Opinion | Alma Mater possesses undervalued history


The Daily Illini File Photo

The Universities Alma Mater statue sits at the corner of Wright and Green streets on April 3, 2020. Columnist Noah Nelson argues that Alma Mater holds historic value that is under-appreciated.

By Noah Nelson, Senior Columnist

Located at the corner of Wright and Green streets, to the side of Altgeld Hall and in the heart of campus, the Alma Mater statue endures as one of the most recognizable sites at the University.

Alma Mater depicts a mother figure wearing academic robes and arms stretched out for welcoming, with two attendant figures representing the University’s motto “Learning” and “Labor” behind her. The message etched at the base of the statue reads: “To thy happy children of the future, those of the past send greetings.”

Whether you are a current student or faculty member, alumni or prospective student, certainly you have captured your picture in front of the statue or passed her before. Nevertheless, the statue is legitimately more than a photo opportunity, instead, it is a symbol of the University with a long, rich history akin to the institution.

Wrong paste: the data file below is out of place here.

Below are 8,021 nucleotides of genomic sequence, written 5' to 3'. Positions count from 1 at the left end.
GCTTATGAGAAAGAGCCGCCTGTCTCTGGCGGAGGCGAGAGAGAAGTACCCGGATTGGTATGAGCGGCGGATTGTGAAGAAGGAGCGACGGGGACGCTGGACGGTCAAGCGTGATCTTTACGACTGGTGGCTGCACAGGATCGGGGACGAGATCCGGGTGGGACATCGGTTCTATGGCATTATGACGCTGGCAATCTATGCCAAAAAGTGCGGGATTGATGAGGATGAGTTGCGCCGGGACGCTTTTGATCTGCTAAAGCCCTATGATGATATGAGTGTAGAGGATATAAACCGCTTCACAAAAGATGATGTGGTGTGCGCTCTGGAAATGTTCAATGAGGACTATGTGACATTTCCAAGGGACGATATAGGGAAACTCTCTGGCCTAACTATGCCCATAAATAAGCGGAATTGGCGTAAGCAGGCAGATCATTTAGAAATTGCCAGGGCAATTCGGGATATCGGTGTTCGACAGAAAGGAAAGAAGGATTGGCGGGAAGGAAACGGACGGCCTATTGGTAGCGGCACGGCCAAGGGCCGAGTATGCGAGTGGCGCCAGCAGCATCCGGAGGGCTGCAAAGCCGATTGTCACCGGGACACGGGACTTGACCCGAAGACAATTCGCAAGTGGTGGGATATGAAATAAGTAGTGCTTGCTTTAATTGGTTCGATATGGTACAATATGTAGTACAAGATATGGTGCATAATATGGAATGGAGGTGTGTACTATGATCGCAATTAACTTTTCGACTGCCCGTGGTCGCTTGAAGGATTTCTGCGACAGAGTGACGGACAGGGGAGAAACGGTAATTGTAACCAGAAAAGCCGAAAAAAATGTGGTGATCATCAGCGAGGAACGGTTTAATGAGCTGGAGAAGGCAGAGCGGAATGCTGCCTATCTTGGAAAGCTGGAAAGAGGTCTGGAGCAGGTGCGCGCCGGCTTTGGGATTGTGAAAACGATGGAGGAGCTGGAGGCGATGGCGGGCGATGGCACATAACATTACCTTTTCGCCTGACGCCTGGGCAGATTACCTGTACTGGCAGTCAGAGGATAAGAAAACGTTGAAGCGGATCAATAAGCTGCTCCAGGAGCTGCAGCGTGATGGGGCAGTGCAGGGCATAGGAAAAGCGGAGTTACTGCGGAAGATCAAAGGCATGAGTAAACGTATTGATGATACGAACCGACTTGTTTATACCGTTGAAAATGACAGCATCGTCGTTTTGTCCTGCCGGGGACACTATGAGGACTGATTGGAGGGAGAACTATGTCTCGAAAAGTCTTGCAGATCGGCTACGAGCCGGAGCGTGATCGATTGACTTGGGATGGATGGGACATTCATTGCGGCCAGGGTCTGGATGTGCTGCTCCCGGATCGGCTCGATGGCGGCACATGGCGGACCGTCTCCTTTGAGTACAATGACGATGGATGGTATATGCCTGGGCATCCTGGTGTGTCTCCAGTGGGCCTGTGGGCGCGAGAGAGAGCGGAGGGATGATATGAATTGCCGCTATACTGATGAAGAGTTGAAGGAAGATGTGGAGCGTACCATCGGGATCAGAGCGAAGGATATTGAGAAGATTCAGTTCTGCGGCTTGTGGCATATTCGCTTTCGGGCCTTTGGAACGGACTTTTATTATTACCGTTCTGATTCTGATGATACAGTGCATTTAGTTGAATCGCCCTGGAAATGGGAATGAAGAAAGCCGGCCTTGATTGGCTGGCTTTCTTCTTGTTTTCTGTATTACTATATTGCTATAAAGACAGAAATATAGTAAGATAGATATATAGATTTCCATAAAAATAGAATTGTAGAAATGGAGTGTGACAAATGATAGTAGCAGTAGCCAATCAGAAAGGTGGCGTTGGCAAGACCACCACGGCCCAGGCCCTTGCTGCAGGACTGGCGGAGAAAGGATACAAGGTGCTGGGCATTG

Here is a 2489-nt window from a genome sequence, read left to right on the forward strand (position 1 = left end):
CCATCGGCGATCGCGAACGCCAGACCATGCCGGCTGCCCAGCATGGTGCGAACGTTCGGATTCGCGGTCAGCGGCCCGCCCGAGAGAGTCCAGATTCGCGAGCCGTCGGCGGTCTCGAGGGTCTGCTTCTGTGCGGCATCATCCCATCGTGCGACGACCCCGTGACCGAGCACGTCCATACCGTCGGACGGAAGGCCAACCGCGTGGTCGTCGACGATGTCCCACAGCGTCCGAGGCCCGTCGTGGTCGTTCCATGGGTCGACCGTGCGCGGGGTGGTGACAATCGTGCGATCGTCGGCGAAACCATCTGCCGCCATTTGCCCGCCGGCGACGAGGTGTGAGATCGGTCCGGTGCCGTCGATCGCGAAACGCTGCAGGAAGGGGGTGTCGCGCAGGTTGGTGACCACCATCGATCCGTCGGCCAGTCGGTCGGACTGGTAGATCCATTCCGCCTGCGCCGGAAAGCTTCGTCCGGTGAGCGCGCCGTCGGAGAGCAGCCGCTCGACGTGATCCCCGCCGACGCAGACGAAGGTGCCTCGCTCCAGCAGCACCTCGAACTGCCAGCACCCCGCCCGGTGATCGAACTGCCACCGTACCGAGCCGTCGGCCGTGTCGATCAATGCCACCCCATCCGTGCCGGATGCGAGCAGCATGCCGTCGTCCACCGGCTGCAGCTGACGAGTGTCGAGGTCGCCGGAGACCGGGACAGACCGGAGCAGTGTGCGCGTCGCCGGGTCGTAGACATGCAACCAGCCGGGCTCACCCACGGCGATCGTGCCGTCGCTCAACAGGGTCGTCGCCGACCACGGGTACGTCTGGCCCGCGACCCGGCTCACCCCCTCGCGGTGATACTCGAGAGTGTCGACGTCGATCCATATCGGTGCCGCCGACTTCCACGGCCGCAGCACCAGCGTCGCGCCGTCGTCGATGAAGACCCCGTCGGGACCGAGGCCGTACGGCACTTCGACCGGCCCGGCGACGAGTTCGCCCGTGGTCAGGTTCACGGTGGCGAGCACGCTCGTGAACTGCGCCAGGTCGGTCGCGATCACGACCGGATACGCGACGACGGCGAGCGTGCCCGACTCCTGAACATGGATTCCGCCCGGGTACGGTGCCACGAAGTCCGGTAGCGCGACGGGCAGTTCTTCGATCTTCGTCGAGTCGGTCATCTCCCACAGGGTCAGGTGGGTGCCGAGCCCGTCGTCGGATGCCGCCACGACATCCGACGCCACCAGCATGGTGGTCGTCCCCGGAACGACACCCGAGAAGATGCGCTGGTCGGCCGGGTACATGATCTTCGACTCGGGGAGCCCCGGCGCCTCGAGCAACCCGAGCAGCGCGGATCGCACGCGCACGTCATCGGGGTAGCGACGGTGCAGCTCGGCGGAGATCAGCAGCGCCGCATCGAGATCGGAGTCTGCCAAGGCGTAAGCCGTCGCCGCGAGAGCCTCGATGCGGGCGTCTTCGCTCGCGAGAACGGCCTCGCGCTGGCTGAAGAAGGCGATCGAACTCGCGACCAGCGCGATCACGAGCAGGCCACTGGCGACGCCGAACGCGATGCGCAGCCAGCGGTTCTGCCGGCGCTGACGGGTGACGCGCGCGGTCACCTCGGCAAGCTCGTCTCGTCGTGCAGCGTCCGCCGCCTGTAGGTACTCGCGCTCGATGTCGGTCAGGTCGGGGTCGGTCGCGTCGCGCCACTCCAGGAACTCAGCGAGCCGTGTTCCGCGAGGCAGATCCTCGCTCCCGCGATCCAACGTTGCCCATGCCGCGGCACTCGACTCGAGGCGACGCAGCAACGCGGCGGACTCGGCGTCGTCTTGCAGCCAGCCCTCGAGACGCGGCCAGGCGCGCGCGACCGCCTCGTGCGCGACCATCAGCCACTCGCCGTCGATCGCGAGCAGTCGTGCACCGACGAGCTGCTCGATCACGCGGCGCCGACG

While home from Paris in 1883, University alum Lorado Taft began sculpting Alma Mater four years after he graduated from the school. Though several years passed, Taft finally searched for funding for the project in 1916 — a year after Lincoln Memorial sculptor Daniel Chester French’s own Alma Mater was unveiled at Columbia University in New York. 

Taft forged a more unique Alma Mater: He aspired for a woman standing from her throne, welcoming her children home while figures “Learning” and “Labor” presided behind her as a symbol for the University and its crucial motto.

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Upon completion, the 10,000-pound and 13- foot tall Alma Mater was dedicated in 1929 and stood on the south side of Foellinger Auditorium until 1962, when it was moved to its current location. Subsequently, Alma Mater has integrated itself as a part of the University, but with a lesson.

We are here on campus to earn a degree and approach the next step toward a better life. Alma Mater teaches us that learning and labor play a pivotal role in our lives, especially during our time at the University. With those skills, we are bettering ourselves every day and in the process, making our university just as proud of us as we are of it.

College is no doubt difficult, especially during a global pandemic. It’s okay to fret and fear not doing as well as you had hoped in a class: We are growing individuals, learning and laboring every day.

If you ever need assistance or just a bit of inspiration, say hello to Alma Mater. No matter what you’re going through, she is there to welcome her children home. And our home is right here at the University of Illinois

Noah is a junior in Media.

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